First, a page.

The Clark County Commission and Las Vegas City Council jointly met this week to deliberate plans for the future of a medical and academic hub where both governments say they have made significant investments.
It was a public signal of collaboration and rare occurrence: Officials said they could not recall a previous time when the jurisdictions met together.
Sensing a chance to seize on recent momentum at the Medical District, a 214-acre cluster of hospitals, clinics and a university medical school just west of downtown Las Vegas, officials set out to chart a course to make the district the most elite in the southwestern U.S. by 2030.
“Now is the right time to spearhead the future of medicine in our community,” said Councilman Brian Knudsen, who oversees Ward 1, where most of the medical district is located.
The bold effort to put the district on the map includes a plan to triple its footprint while encouraging an urban mix of development ranging from very low-density buildings to some with 10 or more floors. Expanding UNLV’s School of Medicine is a major part of the plan.
The intention behind the effort is two-fold: boost accessible health care in the region and grow the local economy.
Lagging in doctors
Nevada lags behind the country with just 200 physicians for every 100,000 residents and would need to add 1,679 new physicians to meet the national standard of 257, Las Vegas economic development chief Bill Arent said.
Officials anticipate that developing new academic, medical, research, clinical and office facilities in the district could result in 24,182 new jobs and a $3.6 billion total economic impact in 10 years.
“We need to be able to attract the best of the best (health care professionals), and we need to be able to grow health care as an industry here, not just for the provision of health care services, but to actually grow our economy,” Arent said.
But one major hurdle to keeping locally trained doctors from leaving the region, officials acknowledged, will be expanding residencies for doctors after graduation.
Mayor Carolyn Goodman said lobbying the state Legislature to hold yearly sessions and urging lawmakers to increase Medicaid reimbursement rates would also go a long way in attracting and retaining doctors. It was one of four issues she pledged to tackle over the next five years during the city’s annual State of the City address in January.
Both governments say they have invested millions of dollars into the district, which although on city land is also home to University Medical Center, a county-owned hospital that supports clinical rotations for the UNLV School of Medicine. And private donors recently committed to bankroll a UNLV medical school building expected to be built by 2025.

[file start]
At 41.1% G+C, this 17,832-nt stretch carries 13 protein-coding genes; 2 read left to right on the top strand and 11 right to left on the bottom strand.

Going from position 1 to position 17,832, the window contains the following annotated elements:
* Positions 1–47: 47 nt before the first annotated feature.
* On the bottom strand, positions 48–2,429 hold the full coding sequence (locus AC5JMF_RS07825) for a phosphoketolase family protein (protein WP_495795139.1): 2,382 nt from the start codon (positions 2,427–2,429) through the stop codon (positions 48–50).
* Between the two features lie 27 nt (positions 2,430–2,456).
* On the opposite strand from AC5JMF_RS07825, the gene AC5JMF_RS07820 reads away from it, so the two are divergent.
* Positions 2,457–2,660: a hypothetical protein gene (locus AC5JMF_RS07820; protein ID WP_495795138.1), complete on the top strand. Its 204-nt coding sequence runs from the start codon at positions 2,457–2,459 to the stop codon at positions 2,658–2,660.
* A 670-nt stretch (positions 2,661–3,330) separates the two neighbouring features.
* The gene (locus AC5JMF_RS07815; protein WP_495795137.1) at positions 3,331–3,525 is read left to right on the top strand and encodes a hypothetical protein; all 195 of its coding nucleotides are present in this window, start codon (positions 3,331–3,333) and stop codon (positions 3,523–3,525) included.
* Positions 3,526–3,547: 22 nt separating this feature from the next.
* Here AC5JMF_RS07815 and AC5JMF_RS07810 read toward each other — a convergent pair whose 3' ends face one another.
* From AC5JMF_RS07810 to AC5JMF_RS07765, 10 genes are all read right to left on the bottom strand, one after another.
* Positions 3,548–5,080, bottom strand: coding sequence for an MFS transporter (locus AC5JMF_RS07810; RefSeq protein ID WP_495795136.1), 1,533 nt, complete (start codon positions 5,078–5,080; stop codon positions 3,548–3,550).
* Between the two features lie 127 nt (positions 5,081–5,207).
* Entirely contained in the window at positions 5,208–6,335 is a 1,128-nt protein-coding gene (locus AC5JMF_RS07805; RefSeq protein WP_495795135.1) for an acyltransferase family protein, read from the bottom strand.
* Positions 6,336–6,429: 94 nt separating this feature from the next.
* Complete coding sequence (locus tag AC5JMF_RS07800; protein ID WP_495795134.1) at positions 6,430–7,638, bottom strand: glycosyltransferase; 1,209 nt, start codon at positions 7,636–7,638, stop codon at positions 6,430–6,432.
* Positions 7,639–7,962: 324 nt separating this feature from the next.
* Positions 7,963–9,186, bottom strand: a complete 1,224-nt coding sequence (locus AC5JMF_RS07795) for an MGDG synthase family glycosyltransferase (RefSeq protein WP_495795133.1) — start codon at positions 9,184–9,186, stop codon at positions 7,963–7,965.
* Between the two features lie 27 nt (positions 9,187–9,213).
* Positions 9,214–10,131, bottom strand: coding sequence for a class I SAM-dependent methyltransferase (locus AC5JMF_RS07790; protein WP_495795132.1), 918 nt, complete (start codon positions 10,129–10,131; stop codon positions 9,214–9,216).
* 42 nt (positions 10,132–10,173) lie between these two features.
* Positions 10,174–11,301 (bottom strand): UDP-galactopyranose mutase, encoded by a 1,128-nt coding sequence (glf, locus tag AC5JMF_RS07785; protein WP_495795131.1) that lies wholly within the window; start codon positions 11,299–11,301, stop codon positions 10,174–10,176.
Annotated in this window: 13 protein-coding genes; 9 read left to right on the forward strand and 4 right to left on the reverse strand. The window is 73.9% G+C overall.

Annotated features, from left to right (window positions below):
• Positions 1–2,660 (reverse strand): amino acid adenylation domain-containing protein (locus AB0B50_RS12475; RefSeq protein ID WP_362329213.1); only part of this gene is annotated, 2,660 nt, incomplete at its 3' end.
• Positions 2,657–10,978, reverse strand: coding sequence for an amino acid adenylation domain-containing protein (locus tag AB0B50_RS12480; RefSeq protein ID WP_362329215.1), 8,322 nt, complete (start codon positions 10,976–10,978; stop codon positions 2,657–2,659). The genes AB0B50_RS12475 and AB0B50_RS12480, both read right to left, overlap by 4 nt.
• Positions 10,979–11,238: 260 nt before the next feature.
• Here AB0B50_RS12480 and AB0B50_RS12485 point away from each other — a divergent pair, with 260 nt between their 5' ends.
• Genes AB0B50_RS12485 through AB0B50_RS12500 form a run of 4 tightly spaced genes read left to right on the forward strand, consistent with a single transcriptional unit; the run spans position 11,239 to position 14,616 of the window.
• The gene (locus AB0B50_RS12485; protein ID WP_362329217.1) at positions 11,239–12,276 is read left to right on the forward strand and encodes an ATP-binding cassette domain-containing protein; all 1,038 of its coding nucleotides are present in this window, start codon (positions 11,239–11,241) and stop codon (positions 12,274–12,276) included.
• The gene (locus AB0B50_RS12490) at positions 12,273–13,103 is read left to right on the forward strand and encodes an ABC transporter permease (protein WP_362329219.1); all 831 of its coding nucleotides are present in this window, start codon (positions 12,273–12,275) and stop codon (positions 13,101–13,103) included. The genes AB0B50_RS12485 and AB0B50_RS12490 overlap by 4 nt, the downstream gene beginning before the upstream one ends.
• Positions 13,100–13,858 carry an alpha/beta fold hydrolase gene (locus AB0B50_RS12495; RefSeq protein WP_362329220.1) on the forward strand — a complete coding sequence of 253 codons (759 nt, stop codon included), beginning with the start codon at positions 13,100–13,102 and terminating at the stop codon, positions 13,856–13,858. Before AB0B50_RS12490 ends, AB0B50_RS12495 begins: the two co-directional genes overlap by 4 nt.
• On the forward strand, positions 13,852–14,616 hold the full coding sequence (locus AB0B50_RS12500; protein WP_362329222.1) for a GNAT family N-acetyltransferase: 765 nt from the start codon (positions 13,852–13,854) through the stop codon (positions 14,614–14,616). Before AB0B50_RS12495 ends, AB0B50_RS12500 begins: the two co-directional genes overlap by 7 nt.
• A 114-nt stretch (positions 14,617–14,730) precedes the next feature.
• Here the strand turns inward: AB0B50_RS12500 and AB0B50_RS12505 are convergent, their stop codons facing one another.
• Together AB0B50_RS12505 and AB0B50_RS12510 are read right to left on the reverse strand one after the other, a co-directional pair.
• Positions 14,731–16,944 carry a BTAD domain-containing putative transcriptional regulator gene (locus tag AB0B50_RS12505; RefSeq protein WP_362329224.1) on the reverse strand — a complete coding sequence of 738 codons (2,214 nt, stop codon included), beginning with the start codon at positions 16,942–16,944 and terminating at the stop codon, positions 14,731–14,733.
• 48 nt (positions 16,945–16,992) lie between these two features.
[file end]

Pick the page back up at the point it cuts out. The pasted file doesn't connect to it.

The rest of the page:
UMC and the UNLV School of Medicine have also started co-branded advertising with an academic medicine theme, according to Dr. John Fildes, the interim dean at the school.
The layers of collaboration come as city lawmakers recently declared that health care was one of their top three priorities over the next-half decade, but officials also stressed that the district’s success would be fruitful for Southern Nevada as a whole. Doctors trained at the university will most likely go on to practice in clinics and hospitals throughout the region, they said.
“That impacts our entire region on a go-forward basis,” said Maureen Shafer, the CEO of the Nevada Health and Bioscience Asset Corporation, which will manage how the private funds are spent on the new medical school building.
For Knudsen, who spoke about having a sick child and being forced to navigate “a variety of different systems” upon leaving UMC, the plan is to simply bring robust health care into the center of the Las Vegas Valley.
“It’s not useful, it is not helpful,” he said about the current system, “and Nevada can do significantly better. But it’s going to take a concerted effort on behalf of every elected official and every leader within our community to make sure that health care can be better going forward.”
Commissioner Lawrence Weekly called a district expansion, which could include a parking garage on Shadow Lane to support an influx of visitors, a “great project” that follows collaboration between the city and county that is often less visible.
“We’re on our way and we can get there if we can get out of our own way,” he said.
Commission Chairwoman Marilyn Kirkpatrick said she and Goodman would coordinate follow-up plans.